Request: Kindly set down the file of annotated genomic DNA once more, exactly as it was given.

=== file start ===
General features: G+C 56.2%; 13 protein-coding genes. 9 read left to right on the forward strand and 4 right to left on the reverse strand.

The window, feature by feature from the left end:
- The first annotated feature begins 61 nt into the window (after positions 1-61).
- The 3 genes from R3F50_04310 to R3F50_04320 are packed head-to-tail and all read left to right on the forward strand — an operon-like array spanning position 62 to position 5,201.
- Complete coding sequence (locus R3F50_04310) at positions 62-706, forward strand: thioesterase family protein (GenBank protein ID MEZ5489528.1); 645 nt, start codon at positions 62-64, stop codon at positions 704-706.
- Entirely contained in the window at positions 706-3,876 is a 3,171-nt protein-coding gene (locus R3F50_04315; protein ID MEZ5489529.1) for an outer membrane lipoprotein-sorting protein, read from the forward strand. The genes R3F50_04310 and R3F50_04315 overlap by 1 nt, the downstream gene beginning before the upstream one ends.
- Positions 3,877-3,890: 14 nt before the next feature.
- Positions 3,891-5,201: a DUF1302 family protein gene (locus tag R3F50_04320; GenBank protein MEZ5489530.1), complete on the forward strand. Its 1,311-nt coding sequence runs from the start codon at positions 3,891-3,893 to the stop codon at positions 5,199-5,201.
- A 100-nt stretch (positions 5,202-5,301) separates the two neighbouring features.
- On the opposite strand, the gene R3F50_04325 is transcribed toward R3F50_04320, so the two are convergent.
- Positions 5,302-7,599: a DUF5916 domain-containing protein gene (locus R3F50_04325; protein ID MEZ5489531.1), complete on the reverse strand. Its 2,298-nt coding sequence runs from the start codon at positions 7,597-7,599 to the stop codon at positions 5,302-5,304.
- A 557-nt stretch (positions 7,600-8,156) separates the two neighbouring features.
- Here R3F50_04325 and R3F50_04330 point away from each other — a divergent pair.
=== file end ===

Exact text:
General features: G+C 56.2%; 13 protein-coding genes. 9 read left to right on the forward strand and 4 right to left on the reverse strand.

The window, feature by feature from the left end:
- The first annotated feature begins 61 nt into the window (after positions 1-61).
- The 3 genes from R3F50_04310 to R3F50_04320 are packed head-to-tail and all read left to right on the forward strand — an operon-like array spanning position 62 to position 5,201.
- Complete coding sequence (locus R3F50_04310) at positions 62-706, forward strand: thioesterase family protein (GenBank protein ID MEZ5489528.1); 645 nt, start codon at positions 62-64, stop codon at positions 704-706.
- Entirely contained in the window at positions 706-3,876 is a 3,171-nt protein-coding gene (locus R3F50_04315; protein ID MEZ5489529.1) for an outer membrane lipoprotein-sorting protein, read from the forward strand. The genes R3F50_04310 and R3F50_04315 overlap by 1 nt, the downstream gene beginning before the upstream one ends.
- Positions 3,877-3,890: 14 nt before the next feature.
- Positions 3,891-5,201: a DUF1302 family protein gene (locus tag R3F50_04320; GenBank protein MEZ5489530.1), complete on the forward strand. Its 1,311-nt coding sequence runs from the start codon at positions 3,891-3,893 to the stop codon at positions 5,199-5,201.
- A 100-nt stretch (positions 5,202-5,301) separates the two neighbouring features.
- On the opposite strand, the gene R3F50_04325 is transcribed toward R3F50_04320, so the two are convergent.
- Positions 5,302-7,599: a DUF5916 domain-containing protein gene (locus R3F50_04325; protein ID MEZ5489531.1), complete on the reverse strand. Its 2,298-nt coding sequence runs from the start codon at positions 7,597-7,599 to the stop codon at positions 5,302-5,304.
- A 557-nt stretch (positions 7,600-8,156) separates the two neighbouring features.
- Here R3F50_04325 and R3F50_04330 point away from each other — a divergent pair.